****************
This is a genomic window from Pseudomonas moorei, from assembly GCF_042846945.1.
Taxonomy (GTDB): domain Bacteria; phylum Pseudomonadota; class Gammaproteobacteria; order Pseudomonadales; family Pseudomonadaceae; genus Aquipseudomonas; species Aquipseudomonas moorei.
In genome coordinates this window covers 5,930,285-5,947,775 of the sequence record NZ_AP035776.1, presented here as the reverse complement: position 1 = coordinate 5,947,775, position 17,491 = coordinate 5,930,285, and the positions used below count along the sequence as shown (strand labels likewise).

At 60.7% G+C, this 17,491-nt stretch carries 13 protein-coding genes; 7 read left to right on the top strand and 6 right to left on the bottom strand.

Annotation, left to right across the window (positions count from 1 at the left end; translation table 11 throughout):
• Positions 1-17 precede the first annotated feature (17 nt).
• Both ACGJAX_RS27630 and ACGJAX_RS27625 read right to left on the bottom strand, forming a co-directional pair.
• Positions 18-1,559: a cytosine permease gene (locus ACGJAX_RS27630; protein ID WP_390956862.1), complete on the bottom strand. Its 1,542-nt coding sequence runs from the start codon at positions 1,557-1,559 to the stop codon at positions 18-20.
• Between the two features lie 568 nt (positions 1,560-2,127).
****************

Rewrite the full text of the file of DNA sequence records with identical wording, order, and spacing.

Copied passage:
This is a genomic window from Pseudomonas moorei, from assembly GCF_042846945.1.
Taxonomy (GTDB): domain Bacteria; phylum Pseudomonadota; class Gammaproteobacteria; order Pseudomonadales; family Pseudomonadaceae; genus Aquipseudomonas; species Aquipseudomonas moorei.
In genome coordinates this window covers 5,930,285-5,947,775 of the sequence record NZ_AP035776.1, presented here as the reverse complement: position 1 = coordinate 5,947,775, position 17,491 = coordinate 5,930,285, and the positions used below count along the sequence as shown (strand labels likewise).

At 60.7% G+C, this 17,491-nt stretch carries 13 protein-coding genes; 7 read left to right on the top strand and 6 right to left on the bottom strand.

Annotation, left to right across the window (positions count from 1 at the left end; translation table 11 throughout):
• Positions 1-17 precede the first annotated feature (17 nt).
• Both ACGJAX_RS27630 and ACGJAX_RS27625 read right to left on the bottom strand, forming a co-directional pair.
• Positions 18-1,559: a cytosine permease gene (locus ACGJAX_RS27630; protein ID WP_390956862.1), complete on the bottom strand. Its 1,542-nt coding sequence runs from the start codon at positions 1,557-1,559 to the stop codon at positions 18-20.
• Between the two features lie 568 nt (positions 1,560-2,127).